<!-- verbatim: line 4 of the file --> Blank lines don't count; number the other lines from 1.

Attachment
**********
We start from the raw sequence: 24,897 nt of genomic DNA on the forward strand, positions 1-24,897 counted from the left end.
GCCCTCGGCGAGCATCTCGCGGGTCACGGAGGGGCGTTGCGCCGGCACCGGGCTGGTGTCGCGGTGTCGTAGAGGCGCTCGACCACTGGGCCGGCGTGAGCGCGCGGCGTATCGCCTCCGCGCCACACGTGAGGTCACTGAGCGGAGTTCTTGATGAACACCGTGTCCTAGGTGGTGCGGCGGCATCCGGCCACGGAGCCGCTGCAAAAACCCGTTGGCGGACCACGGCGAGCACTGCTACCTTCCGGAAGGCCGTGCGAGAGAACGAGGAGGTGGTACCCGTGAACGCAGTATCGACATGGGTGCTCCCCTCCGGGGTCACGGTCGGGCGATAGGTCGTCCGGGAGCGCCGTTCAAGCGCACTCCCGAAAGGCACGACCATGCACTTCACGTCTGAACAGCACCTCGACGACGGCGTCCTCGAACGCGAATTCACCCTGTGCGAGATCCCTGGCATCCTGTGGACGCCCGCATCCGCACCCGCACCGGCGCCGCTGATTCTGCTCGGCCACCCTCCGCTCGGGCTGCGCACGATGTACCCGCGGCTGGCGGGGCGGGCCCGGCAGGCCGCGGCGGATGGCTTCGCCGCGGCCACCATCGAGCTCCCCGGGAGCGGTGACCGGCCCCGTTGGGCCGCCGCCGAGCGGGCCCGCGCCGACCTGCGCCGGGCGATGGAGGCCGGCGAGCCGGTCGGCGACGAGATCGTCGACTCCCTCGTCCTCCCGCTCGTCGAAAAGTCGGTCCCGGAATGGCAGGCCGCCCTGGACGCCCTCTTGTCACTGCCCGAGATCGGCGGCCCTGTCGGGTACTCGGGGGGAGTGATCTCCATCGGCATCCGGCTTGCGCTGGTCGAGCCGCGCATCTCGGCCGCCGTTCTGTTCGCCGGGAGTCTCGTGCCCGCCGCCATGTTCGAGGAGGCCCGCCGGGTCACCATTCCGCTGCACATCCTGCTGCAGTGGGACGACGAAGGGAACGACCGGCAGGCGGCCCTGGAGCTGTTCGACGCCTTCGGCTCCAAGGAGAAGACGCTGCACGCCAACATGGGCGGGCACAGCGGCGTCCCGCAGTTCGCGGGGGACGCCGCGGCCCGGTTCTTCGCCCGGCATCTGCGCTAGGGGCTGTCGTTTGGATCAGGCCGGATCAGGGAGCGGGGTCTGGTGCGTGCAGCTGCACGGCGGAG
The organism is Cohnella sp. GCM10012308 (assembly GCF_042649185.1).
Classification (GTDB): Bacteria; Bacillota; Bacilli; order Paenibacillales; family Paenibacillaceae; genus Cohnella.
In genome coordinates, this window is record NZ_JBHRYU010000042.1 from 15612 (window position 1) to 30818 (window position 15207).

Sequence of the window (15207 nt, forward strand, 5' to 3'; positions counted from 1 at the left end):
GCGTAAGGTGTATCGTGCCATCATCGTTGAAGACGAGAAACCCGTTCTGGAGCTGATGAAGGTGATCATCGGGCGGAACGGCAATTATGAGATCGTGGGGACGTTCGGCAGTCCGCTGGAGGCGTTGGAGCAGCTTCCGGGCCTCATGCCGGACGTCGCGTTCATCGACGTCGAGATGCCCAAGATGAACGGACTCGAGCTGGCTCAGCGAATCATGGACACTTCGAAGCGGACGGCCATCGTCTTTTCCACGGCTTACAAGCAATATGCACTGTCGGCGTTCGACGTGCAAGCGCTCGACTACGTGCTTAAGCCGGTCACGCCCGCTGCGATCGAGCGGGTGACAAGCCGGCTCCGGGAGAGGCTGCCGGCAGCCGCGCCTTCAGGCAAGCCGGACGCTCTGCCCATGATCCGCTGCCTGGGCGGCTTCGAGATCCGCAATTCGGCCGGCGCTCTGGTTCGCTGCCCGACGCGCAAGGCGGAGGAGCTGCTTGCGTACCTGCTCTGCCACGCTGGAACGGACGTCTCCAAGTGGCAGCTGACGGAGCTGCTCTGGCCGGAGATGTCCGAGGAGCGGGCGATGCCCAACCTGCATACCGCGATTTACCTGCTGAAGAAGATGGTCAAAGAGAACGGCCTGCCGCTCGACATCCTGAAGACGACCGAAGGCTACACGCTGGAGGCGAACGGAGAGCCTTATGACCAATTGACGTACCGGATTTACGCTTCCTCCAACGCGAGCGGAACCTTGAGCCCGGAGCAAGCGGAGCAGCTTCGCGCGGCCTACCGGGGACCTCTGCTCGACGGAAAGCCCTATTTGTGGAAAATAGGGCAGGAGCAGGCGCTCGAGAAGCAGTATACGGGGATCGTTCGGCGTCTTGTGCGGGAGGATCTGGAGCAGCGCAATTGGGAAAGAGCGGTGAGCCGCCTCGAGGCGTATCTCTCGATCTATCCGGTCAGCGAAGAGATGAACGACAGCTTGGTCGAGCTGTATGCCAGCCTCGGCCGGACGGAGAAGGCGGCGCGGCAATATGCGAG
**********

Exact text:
Classification (GTDB): Bacteria; Bacillota; Bacilli; order Paenibacillales; family Paenibacillaceae; genus Cohnella.